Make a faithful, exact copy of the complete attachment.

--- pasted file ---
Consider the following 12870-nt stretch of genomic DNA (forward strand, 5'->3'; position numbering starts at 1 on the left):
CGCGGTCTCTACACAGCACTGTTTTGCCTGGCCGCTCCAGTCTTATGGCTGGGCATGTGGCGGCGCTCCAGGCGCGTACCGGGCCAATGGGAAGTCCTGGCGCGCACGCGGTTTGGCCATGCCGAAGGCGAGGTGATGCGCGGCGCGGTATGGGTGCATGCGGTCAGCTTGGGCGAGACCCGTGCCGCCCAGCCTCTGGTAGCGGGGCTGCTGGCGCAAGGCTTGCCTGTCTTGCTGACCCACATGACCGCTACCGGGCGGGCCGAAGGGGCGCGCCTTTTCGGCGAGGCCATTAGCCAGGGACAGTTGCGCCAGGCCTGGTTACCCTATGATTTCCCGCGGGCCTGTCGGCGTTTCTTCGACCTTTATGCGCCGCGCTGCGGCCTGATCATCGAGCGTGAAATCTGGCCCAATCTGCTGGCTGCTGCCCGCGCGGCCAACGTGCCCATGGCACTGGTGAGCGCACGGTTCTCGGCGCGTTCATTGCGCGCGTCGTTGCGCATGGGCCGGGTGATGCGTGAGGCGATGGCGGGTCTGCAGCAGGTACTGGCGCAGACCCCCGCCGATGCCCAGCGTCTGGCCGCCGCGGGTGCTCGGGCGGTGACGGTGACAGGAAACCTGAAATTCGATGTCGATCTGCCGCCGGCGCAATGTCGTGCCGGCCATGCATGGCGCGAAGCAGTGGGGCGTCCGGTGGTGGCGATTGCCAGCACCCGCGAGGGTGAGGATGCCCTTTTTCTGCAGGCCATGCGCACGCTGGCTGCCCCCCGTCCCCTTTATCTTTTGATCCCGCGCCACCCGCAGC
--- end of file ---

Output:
Consider the following 12870-nt stretch of genomic DNA (forward strand, 5'->3'; position numbering starts at 1 on the left):
CGCGGTCTCTACACAGCACTGTTTTGCCTGGCCGCTCCAGTCTTATGGCTGGGCATGTGGCGGCGCTCCAGGCGCGTACCGGGCCAATGGGAAGTCCTGGCGCGCACGCGGTTTGGCCATGCCGAAGGCGAGGTGATGCGCGGCGCGGTATGGGTGCATGCGGTCAGCTTGGGCGAGACCCGTGCCGCCCAGCCTCTGGTAGCGGGGCTGCTGGCGCAAGGCTTGCCTGTCTTGCTGACCCACATGACCGCTACCGGGCGGGCCGAAGGGGCGCGCCTTTTCGGCGAGGCCATTAGCCAGGGACAGTTGCGCCAGGCCTGGTTACCCTATGATTTCCCGCGGGCCTGTCGGCGTTTCTTCGACCTTTATGCGCCGCGCTGCGGCCTGATCATCGAGCGTGAAATCTGGCCCAATCTGCTGGCTGCTGCCCGCGCGGCCAACGTGCCCATGGCACTGGTGAGCGCACGGTTCTCGGCGCGTTCATTGCGCGCGTCGTTGCGCATGGGCCGGGTGATGCGTGAGGCGATGGCGGGTCTGCAGCAGGTACTGGCGCAGACCCCCGCCGATGCCCAGCGTCTGGCCGCCGCGGGTGCTCGGGCGGTGACGGTGACAGGAAACCTGAAATTCGATGTCGATCTGCCGCCGGCGCAATGTCGTGCCGGCCATGCATGGCGCGAAGCAGTGGGGCGTCCGGTGGTGGCGATTGCCAGCACCCGCGAGGGTGAGGATGCCCTTTTTCTGCAGGCCATGCGCACGCTGGCTGCCCCCCGTCCCCTTTATCTTTTGATCCCGCGCCACCCGCAGC